Night of the Lepus

by Beth Rust

(As originally published in the DECnotes MOVIES conference)

Night of the Lepus is a heroic, but fatally-flawed play on your basic "critters affected by human-induced environmental pressure (usually radioactivity-related) become very, very large" B-movie plot. In this case, however, the producers opted to tackle a real challenge: instead of making the monsters something that people are already scared of when normal-sized -- spiders, ants, worms, teenagers -- they went for a beast that hardly anybody fears.


Gigantic, omnivorous, surly, aggressive -- and, of course, prolific -- rabbits.

Via trick photography, miniature sets, and the occasional use of what I can only describe as a "hot grill" (which, when electrified, caused the thundering herds of bunnies to leap sideways and shake their paws), the director failed utterly to convince anyone, including the performers, that the giant rabbits were (a) frightening or (b) there. But the attempt itself was so audacious that I have to give the filmmakers credit; yes, it was a failure, but what a ballsy failure!

Personally, I think the big mistake was in making the rabbits, uh, big. Aside from the fundamental problems of getting a large population to become so, uh, large, without attracting any notice until it was too late (a problem handled with varying degrees of success [from "zero" to "well, OK, I'll bite"] in other giant-critter movies), there's the basic difficulty that cottontails, even when they're the size of tractors, don't look very frightening. And they don't act very frightening. (Unless they're standing on the "hot grill".)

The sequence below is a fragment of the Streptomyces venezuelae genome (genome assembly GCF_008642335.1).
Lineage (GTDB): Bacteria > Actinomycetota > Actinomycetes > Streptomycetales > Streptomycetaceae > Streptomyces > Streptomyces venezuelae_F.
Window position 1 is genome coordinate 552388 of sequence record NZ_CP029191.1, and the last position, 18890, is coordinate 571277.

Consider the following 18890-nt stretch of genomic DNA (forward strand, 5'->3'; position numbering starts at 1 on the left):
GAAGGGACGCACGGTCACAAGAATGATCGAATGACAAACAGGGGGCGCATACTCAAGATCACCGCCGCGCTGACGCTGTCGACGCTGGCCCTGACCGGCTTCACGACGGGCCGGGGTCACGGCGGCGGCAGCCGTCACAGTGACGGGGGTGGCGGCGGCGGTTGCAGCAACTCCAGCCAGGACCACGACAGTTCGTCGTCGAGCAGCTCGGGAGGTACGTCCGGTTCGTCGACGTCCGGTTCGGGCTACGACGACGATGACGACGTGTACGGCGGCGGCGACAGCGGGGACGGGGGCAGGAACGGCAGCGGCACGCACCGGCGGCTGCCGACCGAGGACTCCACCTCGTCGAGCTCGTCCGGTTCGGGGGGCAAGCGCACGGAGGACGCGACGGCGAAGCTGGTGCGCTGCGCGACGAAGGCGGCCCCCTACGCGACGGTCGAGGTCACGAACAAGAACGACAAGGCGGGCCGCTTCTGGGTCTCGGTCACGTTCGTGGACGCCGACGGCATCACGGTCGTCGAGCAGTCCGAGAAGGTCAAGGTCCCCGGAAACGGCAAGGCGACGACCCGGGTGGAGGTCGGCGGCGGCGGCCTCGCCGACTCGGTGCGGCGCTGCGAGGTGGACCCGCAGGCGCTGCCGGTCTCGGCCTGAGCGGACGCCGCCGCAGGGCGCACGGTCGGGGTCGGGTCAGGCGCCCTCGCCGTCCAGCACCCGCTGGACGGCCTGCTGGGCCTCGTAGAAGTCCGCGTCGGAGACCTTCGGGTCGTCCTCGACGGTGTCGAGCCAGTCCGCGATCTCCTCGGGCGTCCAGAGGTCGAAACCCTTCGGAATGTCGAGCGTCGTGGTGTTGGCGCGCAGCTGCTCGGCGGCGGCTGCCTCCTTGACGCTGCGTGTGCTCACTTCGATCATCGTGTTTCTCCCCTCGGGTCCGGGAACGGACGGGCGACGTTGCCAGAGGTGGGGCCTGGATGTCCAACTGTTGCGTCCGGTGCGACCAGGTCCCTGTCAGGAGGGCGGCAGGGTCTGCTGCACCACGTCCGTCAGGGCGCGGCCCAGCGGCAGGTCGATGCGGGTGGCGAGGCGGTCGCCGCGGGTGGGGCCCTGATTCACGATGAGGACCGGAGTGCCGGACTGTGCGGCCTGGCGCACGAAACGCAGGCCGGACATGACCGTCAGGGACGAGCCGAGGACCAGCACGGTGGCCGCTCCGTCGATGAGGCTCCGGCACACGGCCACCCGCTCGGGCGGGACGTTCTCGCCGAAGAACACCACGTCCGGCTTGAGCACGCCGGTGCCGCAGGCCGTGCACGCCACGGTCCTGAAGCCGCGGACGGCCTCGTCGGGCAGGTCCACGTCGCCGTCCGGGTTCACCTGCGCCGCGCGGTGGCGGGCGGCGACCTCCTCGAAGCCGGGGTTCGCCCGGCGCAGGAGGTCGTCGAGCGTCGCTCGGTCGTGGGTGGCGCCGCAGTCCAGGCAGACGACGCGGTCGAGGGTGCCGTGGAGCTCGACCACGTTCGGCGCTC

Now, as I'm sure some of our Australian friends could tell us (or, for that matter, anybody who's tried to raise lettuce anywhere near a rabbit warren), rabbits -- perfectly normal-sized rabbits -- are capable of causing immense destruction. And I can personally attest to the potential fear factor of confronting a number of annoyed jackrabbits on a cold winter's day; they'd each picked a cozy spot under the horses' grain trough, and they clearly intended to wait there for the inevitable spillage, no matter how close I got. But they glared at me with those big yellow eyes -- jackrabbits have eyes like owls or hawks, totally unlike the soft brown eyes of cottontails -- and convinced me that I didn't want to find out what they'd do if I made them move.

So my humble suggestion to any budding movie-makers out there is, when attempting to generate fear via critters normally considered cute and furry, don't immediately leap (sorry!) to the conclusion that bigger is scarier. Find out what they do that's annoying or destructive, and play on that; induce menace via increasing numbers, not increasing size, or via disturbing changes in behavior, perhaps a growing group consciousness. A remake of The Birds, for example, using lean, muscular jackrabbits with cold yellow eyes, could have instilled an entire generation with a terror of furry, hopping things!

But that film is yet to be made. Night of the Lepus is not that movie.

Presented to the Hotsy Totsy Club, 1999. Copyright remains with Elizabeth Rust.